3D Linear Interpolation

Interpolation is the act of making an educated guess based on other known information. In the contents of this article, I'm going to specifically be looking at the derivation of a process to make interpolations based on a grid of 3D points. So eventually, given an input $X$ and $Y$ coordinate, we can find the interpolated Z height. This method is implemented in the Voltfolio G-Code Leveler which is mostly made to aid in PCB Leveling.

An example 3D mesh that shows an upward sloping warp

So we can start off by assuming a 2D array of points evenly spaced by $\Delta{X}$ and $\Delta{Y}$. The data at each point in the array corresponds to a measured $Z$ height. Four points $P$, $Q$, $R_I$ and $R_{II}$ define a rectangular region, that is off-set from the reference origin (IE if $P$ is $(0,0,Z)$ Then $X_{offset}$ and $Y_{offset}$ will both be 0.).

A 3D plane defined by 4 points, and is subdivided into two regions. All points have a known or measured Z "height"
A 3D plane defined by 4 points, and is subdivided into two regions. All points have a known or measured Z "height" 

First, we have to confirm that our given point falls in the region we are looking at. Sure this seems pretty trivial, but if implemented in a program, this will have to be done. Assume a 2D arbitrary point $(X,Y)$. In order for this point to fall in the region of concern, the following inequalities must be true:

$$X_{offset} \leq X \leq (X_{offset}+\Delta{X})\\
Y_{offset} \leq Y \leq (Y_{offset}+\Delta{Y})$$

We now know that our point is in the rectangular region, however we must now find out if the point is in sub region I or II. This is important because a plane can only be constrained by 3 points. The interpolation will always uses points $P$ and $Q$, but we must determine if $R_I$ or $R_{II}$ is to be used. The point is located in sub region I if the following inequality is true. This will indicate that $R_I$ must be used for the interpolation.

$$\frac{X}{\Delta{X}} > \frac{Y}{\Delta{Y}}$$

If the above inequality is not satisfied, then the point is in sub region II, and satisfies the following relation. $R_{II}$ must be used.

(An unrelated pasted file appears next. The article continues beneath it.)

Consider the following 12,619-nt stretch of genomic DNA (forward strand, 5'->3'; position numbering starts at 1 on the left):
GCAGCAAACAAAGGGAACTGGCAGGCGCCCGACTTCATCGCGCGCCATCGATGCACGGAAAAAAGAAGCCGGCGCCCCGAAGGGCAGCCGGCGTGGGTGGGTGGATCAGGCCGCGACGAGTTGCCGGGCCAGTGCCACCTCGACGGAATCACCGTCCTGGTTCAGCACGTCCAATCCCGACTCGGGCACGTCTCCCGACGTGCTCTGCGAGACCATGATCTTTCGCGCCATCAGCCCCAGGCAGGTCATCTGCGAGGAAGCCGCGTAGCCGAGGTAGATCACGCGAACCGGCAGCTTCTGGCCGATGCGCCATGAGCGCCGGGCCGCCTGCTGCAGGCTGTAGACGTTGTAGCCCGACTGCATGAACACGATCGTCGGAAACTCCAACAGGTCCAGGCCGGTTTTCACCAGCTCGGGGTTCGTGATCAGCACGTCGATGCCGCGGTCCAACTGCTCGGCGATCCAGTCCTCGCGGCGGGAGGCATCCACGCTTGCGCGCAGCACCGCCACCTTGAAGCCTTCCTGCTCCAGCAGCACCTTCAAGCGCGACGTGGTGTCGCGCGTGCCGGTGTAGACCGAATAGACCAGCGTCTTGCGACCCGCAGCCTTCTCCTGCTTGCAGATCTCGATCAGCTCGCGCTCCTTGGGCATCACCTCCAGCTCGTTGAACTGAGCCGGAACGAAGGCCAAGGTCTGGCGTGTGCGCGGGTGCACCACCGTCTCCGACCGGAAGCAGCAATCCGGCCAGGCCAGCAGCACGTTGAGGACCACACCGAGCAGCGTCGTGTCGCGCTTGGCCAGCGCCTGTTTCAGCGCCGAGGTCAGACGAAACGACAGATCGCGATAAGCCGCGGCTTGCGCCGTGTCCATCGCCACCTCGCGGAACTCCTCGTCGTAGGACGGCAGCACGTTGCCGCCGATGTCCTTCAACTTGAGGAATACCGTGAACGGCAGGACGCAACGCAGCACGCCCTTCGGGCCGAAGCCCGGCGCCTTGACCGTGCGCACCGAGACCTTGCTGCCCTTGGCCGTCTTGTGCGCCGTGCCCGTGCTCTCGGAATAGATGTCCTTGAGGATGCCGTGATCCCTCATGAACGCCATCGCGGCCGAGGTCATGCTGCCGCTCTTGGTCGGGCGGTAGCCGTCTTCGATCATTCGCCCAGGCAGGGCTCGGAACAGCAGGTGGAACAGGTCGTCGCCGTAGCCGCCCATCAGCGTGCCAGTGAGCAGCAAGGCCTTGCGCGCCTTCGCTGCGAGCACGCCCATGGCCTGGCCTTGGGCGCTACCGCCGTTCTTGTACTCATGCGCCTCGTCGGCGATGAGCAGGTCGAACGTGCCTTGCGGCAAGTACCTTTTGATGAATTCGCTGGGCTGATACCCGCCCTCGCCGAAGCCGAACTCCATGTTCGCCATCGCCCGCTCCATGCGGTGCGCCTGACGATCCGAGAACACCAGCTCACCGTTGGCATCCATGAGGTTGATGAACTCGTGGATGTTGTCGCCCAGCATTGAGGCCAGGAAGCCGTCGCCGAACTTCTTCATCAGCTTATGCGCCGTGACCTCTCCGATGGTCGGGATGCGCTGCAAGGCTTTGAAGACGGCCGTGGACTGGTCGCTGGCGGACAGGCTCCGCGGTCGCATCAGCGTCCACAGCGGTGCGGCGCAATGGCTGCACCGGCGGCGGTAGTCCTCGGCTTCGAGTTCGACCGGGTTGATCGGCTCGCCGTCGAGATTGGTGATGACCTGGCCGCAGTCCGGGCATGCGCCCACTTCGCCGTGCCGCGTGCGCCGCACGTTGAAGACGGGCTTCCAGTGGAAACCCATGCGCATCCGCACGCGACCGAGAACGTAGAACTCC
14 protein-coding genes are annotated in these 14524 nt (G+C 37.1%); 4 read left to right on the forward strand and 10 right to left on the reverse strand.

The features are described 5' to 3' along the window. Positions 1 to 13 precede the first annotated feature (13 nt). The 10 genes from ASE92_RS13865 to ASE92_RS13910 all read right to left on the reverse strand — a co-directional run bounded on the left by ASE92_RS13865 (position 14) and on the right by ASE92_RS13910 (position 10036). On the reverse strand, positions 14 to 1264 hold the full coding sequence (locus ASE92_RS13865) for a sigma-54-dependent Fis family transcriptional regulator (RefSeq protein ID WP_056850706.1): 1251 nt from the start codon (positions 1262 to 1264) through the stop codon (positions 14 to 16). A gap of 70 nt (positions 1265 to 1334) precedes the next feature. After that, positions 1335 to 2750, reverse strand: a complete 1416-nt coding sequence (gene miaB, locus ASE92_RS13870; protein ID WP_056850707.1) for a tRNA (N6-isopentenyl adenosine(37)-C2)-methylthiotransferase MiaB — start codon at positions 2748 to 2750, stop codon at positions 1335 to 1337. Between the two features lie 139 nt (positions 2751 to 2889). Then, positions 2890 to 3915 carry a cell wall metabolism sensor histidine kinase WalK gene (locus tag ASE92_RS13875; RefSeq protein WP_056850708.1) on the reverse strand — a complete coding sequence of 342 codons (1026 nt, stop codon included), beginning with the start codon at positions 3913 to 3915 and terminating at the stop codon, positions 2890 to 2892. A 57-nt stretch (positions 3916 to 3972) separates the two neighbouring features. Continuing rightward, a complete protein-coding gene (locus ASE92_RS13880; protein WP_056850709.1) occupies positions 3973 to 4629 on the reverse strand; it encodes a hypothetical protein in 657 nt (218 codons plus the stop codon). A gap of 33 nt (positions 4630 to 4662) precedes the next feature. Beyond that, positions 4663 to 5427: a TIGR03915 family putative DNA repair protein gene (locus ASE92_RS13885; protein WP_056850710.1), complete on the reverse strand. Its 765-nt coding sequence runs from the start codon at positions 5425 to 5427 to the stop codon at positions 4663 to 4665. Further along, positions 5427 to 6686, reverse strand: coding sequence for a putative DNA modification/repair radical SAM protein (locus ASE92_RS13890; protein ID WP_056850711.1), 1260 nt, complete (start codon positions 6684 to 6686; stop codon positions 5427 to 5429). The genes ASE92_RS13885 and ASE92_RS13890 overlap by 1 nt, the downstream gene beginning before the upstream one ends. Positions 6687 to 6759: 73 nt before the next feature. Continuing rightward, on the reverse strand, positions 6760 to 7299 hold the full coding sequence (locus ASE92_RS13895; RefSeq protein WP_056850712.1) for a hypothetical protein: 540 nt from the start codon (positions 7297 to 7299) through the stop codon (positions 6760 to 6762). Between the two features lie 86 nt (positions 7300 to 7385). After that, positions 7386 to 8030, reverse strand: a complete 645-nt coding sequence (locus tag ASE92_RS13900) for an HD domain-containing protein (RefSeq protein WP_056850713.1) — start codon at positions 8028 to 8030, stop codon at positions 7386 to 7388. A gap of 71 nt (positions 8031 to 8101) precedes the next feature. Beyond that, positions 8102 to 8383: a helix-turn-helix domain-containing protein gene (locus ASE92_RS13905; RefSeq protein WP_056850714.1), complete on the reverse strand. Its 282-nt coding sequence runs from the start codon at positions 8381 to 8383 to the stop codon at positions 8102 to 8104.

$$\frac{X}{\Delta{X}} \leq \frac{Y}{\Delta{Y}}$$

Now that we have located our point, we can go on to determining Z. Let us define the following:


From these three points, two vectors can be defined:

$$\vec{PQ} = <X_2-X_1, Y_2-Y_1,Z_2-Z_1>\\
\vec{PR} = <X_3-X_1, Y_3-Y_1,Z_3-Z_1>$$

Now it is possible to find the the normal vector formed by $\vec{PQ}$ and $\vec{PR}$. This can be done by carrying out the cross product:

$$\vec{n} = \vec{PQ} \times \vec{PR} =\begin{vmatrix}
\vec{i} & \vec{j} & \vec{k} \\ 
X_2-X_1 & Y_2-Y_1 & Z_2-Z_1 \\ 
X_3-X_1 & Y_3-Y_1 & Z_3-Z_1

The value of this determinate is found to be:

$$\vec{n} = (Y_2-Y_1)(Z_3-Z_1)\vec{i} + (Z_2-Z_1)(X_3-X_1)\vec{j} + (X_2-X_1)(Y_3-Y_1)\vec{k} - (Y_2-Y_1)(X_3-X_1)\vec{k} - (Z_2-Z_1)(Y_3-Y_1)\vec{i} - (X_2-X_1)(Z_3-Z_1)\vec{j}$$

It can keep things much cleaner from here on out if we develop a short hand for the $\vec{i}$, $\vec{j}$ and $\vec{k}$ parts of the above equation:

$$L = [(Y_2-Y_1)(Z_3-Z_1)-(Z_2-Z_1)(Y_3-Y_1)]\vec{i}\\
M = [(Z_2-Z_1)(X_3-X_1)-(X_2-X_1)(Z_3-Z_1)]\vec{j}\\
N = [(X_2-X_1)(Y_3-Y_1)-(Y_2-Y_1)(X_3-X_1)]\vec{i}$$

A 3D plane can now be defined given the normal vector and a point on the plane, which is assumed to be our point $(X,Y,Z)$ where $X$ and $Y$ are known values:


Finally, solving for $Z$, we find our solution:

$$Z=\frac{-L(X-X_1)-M(Y-Y_1)}{N} - Z_1$$

Phew. Now that wasn't so bad. It's only a little bit of Calculus III, but nothing too unmanageable (or in my case, not too un-recallable). This general equation can now be used for many different interpolation purposes. Specifically for the PCB leveling problem, it allows a small amount of points to be measured in an array. Then when you need to know the $Z$ height at a point somewhere in between two recorded values, this equation can be applied and a linear extrapolated value can be found.